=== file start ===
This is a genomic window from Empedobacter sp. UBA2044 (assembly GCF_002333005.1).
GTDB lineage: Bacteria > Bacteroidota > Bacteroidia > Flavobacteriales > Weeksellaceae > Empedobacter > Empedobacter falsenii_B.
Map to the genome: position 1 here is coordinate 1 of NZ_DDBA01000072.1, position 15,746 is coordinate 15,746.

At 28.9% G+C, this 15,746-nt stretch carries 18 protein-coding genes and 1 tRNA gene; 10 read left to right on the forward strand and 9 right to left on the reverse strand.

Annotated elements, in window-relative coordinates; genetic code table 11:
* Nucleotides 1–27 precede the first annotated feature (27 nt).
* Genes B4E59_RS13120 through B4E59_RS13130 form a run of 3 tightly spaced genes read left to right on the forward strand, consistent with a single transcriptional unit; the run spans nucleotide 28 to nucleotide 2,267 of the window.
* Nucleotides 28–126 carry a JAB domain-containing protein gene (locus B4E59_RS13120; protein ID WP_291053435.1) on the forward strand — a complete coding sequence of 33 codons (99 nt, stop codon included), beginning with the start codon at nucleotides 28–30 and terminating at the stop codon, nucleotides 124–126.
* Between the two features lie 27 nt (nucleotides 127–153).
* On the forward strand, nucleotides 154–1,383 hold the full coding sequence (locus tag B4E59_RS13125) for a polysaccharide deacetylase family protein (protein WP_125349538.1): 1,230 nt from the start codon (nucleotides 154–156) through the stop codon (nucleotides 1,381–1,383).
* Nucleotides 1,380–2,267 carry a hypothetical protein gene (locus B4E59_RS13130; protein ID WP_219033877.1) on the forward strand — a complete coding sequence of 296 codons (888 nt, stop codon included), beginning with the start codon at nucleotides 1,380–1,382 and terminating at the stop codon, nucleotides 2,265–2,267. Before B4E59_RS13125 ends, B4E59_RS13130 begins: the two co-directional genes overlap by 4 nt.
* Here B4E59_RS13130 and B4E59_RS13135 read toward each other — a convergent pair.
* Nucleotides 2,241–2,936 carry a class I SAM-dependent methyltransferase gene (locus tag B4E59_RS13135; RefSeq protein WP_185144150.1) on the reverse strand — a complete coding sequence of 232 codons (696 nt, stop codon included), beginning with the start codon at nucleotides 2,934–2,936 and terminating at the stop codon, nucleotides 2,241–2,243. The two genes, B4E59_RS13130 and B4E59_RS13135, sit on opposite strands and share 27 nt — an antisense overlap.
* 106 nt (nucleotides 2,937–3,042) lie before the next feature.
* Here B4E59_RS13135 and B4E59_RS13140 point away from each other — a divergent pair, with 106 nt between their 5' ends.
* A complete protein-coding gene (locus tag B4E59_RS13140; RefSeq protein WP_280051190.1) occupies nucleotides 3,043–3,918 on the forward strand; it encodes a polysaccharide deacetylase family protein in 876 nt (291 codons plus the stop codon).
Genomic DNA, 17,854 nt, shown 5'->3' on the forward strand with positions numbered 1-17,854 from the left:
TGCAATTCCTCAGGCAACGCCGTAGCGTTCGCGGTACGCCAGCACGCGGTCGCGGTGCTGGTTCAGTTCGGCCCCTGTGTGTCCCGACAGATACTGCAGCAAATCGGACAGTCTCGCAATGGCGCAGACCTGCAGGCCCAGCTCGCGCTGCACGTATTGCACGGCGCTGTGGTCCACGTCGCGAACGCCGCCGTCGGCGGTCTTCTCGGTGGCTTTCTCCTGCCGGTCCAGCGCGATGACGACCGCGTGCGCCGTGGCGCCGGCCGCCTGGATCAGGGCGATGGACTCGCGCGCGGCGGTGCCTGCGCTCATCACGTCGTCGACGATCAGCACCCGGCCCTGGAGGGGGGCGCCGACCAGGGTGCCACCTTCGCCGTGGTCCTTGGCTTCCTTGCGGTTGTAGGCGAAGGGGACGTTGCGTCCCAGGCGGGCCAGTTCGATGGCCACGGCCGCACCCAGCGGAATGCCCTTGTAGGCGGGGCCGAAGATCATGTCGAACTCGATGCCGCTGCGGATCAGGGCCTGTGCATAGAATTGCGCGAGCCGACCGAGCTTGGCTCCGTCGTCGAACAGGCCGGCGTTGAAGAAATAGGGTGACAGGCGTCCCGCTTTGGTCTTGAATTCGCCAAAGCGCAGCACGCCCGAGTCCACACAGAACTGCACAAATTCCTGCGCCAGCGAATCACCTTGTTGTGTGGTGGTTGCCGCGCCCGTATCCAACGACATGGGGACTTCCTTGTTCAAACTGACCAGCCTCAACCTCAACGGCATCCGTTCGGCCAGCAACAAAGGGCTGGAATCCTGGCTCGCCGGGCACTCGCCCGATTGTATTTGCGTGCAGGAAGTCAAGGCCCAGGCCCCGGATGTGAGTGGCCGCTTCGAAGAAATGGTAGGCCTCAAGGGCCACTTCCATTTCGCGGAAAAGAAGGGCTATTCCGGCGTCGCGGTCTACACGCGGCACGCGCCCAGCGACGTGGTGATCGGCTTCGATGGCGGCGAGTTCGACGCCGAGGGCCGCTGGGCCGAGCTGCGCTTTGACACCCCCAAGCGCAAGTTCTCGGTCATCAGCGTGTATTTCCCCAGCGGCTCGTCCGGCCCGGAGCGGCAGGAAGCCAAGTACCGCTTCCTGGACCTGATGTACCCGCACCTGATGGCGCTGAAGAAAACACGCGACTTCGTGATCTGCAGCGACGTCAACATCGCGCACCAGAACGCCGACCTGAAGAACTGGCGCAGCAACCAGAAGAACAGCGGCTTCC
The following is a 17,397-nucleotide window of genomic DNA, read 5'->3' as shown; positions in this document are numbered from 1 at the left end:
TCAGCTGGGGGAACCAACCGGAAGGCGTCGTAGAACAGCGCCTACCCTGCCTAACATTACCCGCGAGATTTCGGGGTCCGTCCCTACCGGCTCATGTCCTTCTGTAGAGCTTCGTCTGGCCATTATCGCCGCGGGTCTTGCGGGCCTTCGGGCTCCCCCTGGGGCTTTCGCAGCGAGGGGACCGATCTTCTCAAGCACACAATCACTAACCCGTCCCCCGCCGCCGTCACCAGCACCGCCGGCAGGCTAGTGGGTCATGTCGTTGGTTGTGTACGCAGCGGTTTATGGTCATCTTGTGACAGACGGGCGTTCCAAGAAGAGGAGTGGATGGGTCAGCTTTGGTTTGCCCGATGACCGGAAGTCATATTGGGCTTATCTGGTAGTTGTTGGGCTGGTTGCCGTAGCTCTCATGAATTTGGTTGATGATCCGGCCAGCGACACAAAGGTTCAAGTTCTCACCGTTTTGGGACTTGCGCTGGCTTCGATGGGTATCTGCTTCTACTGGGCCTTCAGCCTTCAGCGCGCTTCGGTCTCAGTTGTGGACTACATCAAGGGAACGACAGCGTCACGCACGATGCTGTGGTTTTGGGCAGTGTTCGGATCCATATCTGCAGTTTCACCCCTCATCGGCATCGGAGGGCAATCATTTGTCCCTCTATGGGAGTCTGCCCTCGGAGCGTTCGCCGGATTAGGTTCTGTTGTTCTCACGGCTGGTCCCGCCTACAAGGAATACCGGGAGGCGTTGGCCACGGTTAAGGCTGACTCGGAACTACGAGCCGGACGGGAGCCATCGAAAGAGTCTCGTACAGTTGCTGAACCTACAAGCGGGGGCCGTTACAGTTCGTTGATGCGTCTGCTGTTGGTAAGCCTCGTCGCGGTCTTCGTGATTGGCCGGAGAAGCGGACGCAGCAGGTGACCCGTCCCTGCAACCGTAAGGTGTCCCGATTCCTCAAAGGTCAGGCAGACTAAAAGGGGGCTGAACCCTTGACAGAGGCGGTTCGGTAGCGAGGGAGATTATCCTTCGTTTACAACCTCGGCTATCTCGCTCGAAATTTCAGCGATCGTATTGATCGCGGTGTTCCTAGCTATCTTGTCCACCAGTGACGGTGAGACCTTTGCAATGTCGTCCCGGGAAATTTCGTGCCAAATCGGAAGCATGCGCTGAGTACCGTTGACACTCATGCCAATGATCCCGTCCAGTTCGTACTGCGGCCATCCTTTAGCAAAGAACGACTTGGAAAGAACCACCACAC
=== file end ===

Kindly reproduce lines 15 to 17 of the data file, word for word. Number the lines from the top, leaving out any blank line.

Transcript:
* Here B4E59_RS13135 and B4E59_RS13140 point away from each other — a divergent pair, with 106 nt between their 5' ends.
* A complete protein-coding gene (locus tag B4E59_RS13140; RefSeq protein WP_280051190.1) occupies nucleotides 3,043–3,918 on the forward strand; it encodes a polysaccharide deacetylase family protein in 876 nt (291 codons plus the stop codon).
Genomic DNA, 17,854 nt, shown 5'->3' on the forward strand with positions numbered 1-17,854 from the left: